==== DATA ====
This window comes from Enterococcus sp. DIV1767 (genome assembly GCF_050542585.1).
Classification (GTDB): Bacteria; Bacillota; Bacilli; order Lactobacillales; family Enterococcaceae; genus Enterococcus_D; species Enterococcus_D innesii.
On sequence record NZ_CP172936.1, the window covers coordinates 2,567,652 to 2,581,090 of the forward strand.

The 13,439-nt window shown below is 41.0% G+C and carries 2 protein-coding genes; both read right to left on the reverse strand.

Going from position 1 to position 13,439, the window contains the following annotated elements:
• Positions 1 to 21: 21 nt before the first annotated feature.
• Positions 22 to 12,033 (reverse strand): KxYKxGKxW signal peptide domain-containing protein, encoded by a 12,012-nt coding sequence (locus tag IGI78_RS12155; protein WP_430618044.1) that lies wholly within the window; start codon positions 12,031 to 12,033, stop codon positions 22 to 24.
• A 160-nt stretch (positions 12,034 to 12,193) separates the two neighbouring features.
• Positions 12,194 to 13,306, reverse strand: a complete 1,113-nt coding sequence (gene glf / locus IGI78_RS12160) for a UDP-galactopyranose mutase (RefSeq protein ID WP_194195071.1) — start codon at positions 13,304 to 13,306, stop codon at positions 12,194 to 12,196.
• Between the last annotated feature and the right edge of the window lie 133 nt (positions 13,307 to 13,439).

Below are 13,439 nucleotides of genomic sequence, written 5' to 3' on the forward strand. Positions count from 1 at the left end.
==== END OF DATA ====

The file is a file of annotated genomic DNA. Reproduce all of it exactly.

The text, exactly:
This window comes from Enterococcus sp. DIV1767 (genome assembly GCF_050542585.1).
Classification (GTDB): Bacteria; Bacillota; Bacilli; order Lactobacillales; family Enterococcaceae; genus Enterococcus_D; species Enterococcus_D innesii.
On sequence record NZ_CP172936.1, the window covers coordinates 2,567,652 to 2,581,090 of the forward strand.

The 13,439-nt window shown below is 41.0% G+C and carries 2 protein-coding genes; both read right to left on the reverse strand.

Going from position 1 to position 13,439, the window contains the following annotated elements:
• Positions 1 to 21: 21 nt before the first annotated feature.
• Positions 22 to 12,033 (reverse strand): KxYKxGKxW signal peptide domain-containing protein, encoded by a 12,012-nt coding sequence (locus tag IGI78_RS12155; protein WP_430618044.1) that lies wholly within the window; start codon positions 12,031 to 12,033, stop codon positions 22 to 24.
• A 160-nt stretch (positions 12,034 to 12,193) separates the two neighbouring features.
• Positions 12,194 to 13,306, reverse strand: a complete 1,113-nt coding sequence (gene glf / locus IGI78_RS12160) for a UDP-galactopyranose mutase (RefSeq protein ID WP_194195071.1) — start codon at positions 13,304 to 13,306, stop codon at positions 12,194 to 12,196.
• Between the last annotated feature and the right edge of the window lie 133 nt (positions 13,307 to 13,439).

Below are 13,439 nucleotides of genomic sequence, written 5' to 3' on the forward strand. Positions count from 1 at the left end.